Standards for Preservice Preparation of Mathematics Teachers. The
Department is funding an effort by the Mathematical Association of
America (MAA), in conjunction with the Conference Board of the
Mathematical Sciences (CBMS), the National Council of Teachers of
Mathematics (NCTM), and others who will be working over the next
several years to develop voluntary standards and a framework for the
mathematical preparation of teachers of mathematics and for their
induction into the profession. Many of the participating
organizations have produced frameworks and guidelines for various
aspects of mathematics education, but a document has never been
produced on the mathematical preparation of teachers with the support
of the entire mathematics and mathematics education communities. The
resulting materials will be published in concert with the publication
of the revised NCTM standards for K-12 education.

National Conference on Maximizing Impact of Federal Resources. The
Department and NSF will bring together representatives from Title I,
Eisenhower, and NSF-sponsored projects to discuss ways in which
coordination of these programs can improve mathematics instruction,
especially for children in high poverty schools throughout the


TIMSS Resource Kit. Because the TIMSS results have significant
implications for American education, the Department produced a
resource kit to be used in professional development settings with
educators as well as with community members in order to spark a
discussion on the implications of the study for practice in the United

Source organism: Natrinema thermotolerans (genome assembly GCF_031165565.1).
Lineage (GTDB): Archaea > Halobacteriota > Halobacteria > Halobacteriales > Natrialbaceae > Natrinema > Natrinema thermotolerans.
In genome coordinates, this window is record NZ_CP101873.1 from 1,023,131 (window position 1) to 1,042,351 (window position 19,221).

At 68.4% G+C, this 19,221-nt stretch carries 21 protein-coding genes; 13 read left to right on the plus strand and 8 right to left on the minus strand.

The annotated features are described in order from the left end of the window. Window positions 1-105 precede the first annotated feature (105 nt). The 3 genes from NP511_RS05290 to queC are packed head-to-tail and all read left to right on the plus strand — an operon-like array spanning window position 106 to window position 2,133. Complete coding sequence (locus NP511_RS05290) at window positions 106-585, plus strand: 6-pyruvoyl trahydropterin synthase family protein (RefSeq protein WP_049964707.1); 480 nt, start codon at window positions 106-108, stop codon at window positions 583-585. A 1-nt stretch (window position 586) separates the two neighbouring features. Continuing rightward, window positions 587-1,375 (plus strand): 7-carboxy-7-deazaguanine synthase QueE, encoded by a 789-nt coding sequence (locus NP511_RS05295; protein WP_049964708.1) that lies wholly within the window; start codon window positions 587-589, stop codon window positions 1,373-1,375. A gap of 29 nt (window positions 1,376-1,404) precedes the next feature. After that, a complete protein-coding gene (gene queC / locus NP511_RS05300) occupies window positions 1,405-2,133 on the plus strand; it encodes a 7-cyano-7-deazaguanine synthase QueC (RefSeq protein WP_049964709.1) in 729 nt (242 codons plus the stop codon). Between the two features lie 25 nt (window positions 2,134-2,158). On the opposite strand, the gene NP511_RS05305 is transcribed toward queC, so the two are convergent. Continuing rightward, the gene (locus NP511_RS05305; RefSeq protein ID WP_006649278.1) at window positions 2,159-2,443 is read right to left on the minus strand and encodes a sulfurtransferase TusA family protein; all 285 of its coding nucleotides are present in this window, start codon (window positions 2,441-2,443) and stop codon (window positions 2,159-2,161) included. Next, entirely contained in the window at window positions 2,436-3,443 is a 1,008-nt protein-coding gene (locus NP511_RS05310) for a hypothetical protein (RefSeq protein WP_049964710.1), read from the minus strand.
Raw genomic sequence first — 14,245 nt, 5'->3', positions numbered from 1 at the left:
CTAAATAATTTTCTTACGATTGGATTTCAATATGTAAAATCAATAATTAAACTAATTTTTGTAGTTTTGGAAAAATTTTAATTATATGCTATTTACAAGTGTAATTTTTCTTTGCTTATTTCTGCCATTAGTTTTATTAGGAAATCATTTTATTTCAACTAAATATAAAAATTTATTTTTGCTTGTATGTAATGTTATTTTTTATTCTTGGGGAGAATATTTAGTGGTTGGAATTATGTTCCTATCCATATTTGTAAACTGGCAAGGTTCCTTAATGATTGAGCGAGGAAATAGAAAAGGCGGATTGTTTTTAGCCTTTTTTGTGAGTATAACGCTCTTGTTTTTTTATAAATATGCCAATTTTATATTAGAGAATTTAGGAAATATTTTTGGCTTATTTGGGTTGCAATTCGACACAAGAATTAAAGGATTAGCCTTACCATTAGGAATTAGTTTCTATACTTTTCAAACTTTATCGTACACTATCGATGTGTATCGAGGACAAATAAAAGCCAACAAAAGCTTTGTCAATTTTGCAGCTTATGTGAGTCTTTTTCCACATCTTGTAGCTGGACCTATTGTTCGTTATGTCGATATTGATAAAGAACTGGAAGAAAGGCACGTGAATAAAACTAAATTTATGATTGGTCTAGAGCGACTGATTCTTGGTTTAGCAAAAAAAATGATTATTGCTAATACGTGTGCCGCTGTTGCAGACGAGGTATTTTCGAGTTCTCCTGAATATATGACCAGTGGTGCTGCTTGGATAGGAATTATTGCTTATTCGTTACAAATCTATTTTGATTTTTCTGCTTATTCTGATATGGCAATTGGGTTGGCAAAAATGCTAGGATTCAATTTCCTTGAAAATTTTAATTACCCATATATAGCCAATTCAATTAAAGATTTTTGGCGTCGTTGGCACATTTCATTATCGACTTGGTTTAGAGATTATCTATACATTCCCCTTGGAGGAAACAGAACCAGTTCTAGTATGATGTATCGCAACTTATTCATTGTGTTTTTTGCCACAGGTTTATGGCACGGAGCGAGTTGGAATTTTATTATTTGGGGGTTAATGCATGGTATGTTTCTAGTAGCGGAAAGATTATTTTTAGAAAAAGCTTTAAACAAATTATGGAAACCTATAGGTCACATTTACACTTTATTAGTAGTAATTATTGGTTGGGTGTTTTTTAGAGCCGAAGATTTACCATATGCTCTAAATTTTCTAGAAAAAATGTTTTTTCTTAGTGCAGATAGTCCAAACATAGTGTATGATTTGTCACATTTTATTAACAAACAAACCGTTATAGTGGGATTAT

States. The kit includes: materials on the results of the
international comparisons in mathematics and science; a module on the
results of the study of teaching in Japan, Germany and the United
States with a 70 minute video; and, a module on methods for analyzing
curriculum against international, national or state standards. The
kit, including a CD-Rom version, is being widely disseminated in
partnership with the Eisenhower National Clearinghouse, the Eisenhower
Regional Consortia, and professional organizations including NCTM,

NAS Continuing to Learn from TIMSS Project. The main goal of the work
of this project is to extend and deepen the efforts to promote
standards-based reform by drawing on the perspectives, methodologies,
and findings of TIMSS. Expanding on the work already done with the
TIMSS resource kit, the NAS will produce two reports over the next two
years, each to be accompanied by a guide for professional development
that will facilitate use of the reports by the K-12 mathematics and
science education community. In addition to the reports and
professional development guides, the Council will organize workshops to
develop, pilot, and introduce the materials to leaders in K-12
mathematics and science education and to gather feedback concerning
secondary analysis of the TIMSS data. As a culminating activity, the
Council will host a convocation for policymakers and practitioners to
examine TIMSS.

"What Works" in Professional Development in Mathematics. This